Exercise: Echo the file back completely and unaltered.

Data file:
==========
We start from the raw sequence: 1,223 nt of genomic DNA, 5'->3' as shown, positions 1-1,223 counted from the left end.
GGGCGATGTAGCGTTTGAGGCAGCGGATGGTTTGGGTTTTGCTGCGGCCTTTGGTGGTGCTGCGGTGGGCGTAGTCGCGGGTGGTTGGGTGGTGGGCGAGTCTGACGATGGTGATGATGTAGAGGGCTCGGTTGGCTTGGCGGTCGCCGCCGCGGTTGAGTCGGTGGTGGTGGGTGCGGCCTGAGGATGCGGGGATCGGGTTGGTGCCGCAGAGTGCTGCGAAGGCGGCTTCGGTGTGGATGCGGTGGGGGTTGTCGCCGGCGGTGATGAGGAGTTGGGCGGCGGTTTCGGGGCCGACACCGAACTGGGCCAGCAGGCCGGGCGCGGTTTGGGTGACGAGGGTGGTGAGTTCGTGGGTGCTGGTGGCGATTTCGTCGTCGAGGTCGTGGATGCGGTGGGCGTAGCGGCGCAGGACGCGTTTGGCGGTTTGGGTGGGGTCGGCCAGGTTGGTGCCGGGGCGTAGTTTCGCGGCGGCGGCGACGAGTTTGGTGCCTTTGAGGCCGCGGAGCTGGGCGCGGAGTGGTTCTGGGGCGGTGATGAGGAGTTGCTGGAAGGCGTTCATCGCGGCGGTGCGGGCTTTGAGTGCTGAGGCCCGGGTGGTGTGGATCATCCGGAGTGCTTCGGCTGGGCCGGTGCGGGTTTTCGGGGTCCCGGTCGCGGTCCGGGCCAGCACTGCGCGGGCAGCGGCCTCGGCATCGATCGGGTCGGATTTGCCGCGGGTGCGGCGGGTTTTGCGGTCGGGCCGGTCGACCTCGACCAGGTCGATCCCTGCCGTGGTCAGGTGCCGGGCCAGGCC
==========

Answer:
We start from the raw sequence: 1,223 nt of genomic DNA, 5'->3' as shown, positions 1-1,223 counted from the left end.
GGGCGATGTAGCGTTTGAGGCAGCGGATGGTTTGGGTTTTGCTGCGGCCTTTGGTGGTGCTGCGGTGGGCGTAGTCGCGGGTGGTTGGGTGGTGGGCGAGTCTGACGATGGTGATGATGTAGAGGGCTCGGTTGGCTTGGCGGTCGCCGCCGCGGTTGAGTCGGTGGTGGTGGGTGCGGCCTGAGGATGCGGGGATCGGGTTGGTGCCGCAGAGTGCTGCGAAGGCGGCTTCGGTGTGGATGCGGTGGGGGTTGTCGCCGGCGGTGATGAGGAGTTGGGCGGCGGTTTCGGGGCCGACACCGAACTGGGCCAGCAGGCCGGGCGCGGTTTGGGTGACGAGGGTGGTGAGTTCGTGGGTGCTGGTGGCGATTTCGTCGTCGAGGTCGTGGATGCGGTGGGCGTAGCGGCGCAGGACGCGTTTGGCGGTTTGGGTGGGGTCGGCCAGGTTGGTGCCGGGGCGTAGTTTCGCGGCGGCGGCGACGAGTTTGGTGCCTTTGAGGCCGCGGAGCTGGGCGCGGAGTGGTTCTGGGGCGGTGATGAGGAGTTGCTGGAAGGCGTTCATCGCGGCGGTGCGGGCTTTGAGTGCTGAGGCCCGGGTGGTGTGGATCATCCGGAGTGCTTCGGCTGGGCCGGTGCGGGTTTTCGGGGTCCCGGTCGCGGTCCGGGCCAGCACTGCGCGGGCAGCGGCCTCGGCATCGATCGGGTCGGATTTGCCGCGGGTGCGGCGGGTTTTGCGGTCGGGCCGGTCGACCTCGACCAGGTCGATCCCTGCCGTGGTCAGGTGCCGGGCCAGGCC